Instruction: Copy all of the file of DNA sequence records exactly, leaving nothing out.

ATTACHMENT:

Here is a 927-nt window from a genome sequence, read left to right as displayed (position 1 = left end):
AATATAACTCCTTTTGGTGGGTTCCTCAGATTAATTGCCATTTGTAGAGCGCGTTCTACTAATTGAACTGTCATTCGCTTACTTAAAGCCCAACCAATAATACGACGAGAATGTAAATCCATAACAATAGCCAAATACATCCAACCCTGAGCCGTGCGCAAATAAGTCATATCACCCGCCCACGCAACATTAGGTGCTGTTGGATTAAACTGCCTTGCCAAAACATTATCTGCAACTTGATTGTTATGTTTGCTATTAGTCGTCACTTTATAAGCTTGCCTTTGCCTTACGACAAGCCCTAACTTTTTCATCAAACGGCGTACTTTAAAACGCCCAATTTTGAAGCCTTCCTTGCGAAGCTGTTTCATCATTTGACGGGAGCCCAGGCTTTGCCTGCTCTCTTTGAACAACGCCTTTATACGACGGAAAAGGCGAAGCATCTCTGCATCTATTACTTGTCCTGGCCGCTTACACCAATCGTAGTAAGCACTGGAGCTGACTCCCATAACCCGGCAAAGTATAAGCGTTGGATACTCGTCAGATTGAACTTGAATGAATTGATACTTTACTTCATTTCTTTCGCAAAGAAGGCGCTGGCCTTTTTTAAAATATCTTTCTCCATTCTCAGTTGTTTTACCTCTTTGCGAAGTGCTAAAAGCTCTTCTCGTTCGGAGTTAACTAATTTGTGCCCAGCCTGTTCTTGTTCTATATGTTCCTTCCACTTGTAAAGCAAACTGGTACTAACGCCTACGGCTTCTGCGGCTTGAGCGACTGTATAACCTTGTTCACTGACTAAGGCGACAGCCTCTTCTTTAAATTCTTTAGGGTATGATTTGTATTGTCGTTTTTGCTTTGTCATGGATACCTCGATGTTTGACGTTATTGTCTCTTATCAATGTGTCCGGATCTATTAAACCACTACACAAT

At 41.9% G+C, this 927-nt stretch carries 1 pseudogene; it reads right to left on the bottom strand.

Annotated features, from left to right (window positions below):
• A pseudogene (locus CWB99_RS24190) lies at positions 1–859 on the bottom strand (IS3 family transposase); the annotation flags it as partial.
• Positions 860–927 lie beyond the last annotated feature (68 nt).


Here is a 927-nt window from a genome sequence, read left to right as displayed (position 1 = left end):
AATATAACTCCTTTTGGTGGGTTCCTCAGATTAATTGCCATTTGTAGAGCGCGTTCTACTAATTGAACTGTCATTCGCTTACTTAAAGCCCAACCAATAATACGACGAGAATGTAAATCCATAACAATAGCCAAATACATCCAACCCTGAGCCGTGCGCAAATAAGTCATATCACCCGCCCACGCAACATTAGGTGCTGTTGGATTAAACTGCCTTGCCAAAACATTATCTGCAACTTGATTGTTATGTTTGCTATTAGTCGTCACTTTATAAGCTTGCCTTTGCCTTACGACAAGCCCTAACTTTTTCATCAAACGGCGTACTTTAAAACGCCCAATTTTGAAGCCTTCCTTGCGAAGCTGTTTCATCATTTGACGGGAGCCCAGGCTTTGCCTGCTCTCTTTGAACAACGCCTTTATACGACGGAAAAGGCGAAGCATCTCTGCATCTATTACTTGTCCTGGCCGCTTACACCAATCGTAGTAAGCACTGGAGCTGACTCCCATAACCCGGCAAAGTATAAGCGTTGGATACTCGTCAGATTGAACTTGAATGAATTGATACTTTACTTCATTTCTTTCGCAAAGAAGGCGCTGGCCTTTTTTAAAATATCTTTCTCCATTCTCAGTTGTTTTACCTCTTTGCGAAGTGCTAAAAGCTCTTCTCGTTCGGAGTTAACTAATTTGTGCCCAGCCTGTTCTTGTTCTATATGTTCCTTCCACTTGTAAAGCAAACTGGTACTAACGCCTACGGCTTCTGCGGCTTGAGCGACTGTATAACCTTGTTCACTGACTAAGGCGACAGCCTCTTCTTTAAATTCTTTAGGGTATGATTTGTATTGTCGTTTTTGCTTTGTCATGGATACCTCGATGTTTGACGTTATTGTCTCTTATCAATGTGTCCGGATCTATTAAACCACTACACAAT

At 41.9% G+C, this 927-nt stretch carries 1 pseudogene; it reads right to left on the bottom strand.

Annotated features, from left to right (window positions below):
• A pseudogene (locus CWB99_RS24190) lies at positions 1–859 on the bottom strand (IS3 family transposase); the annotation flags it as partial.
• Positions 860–927 lie beyond the last annotated feature (68 nt).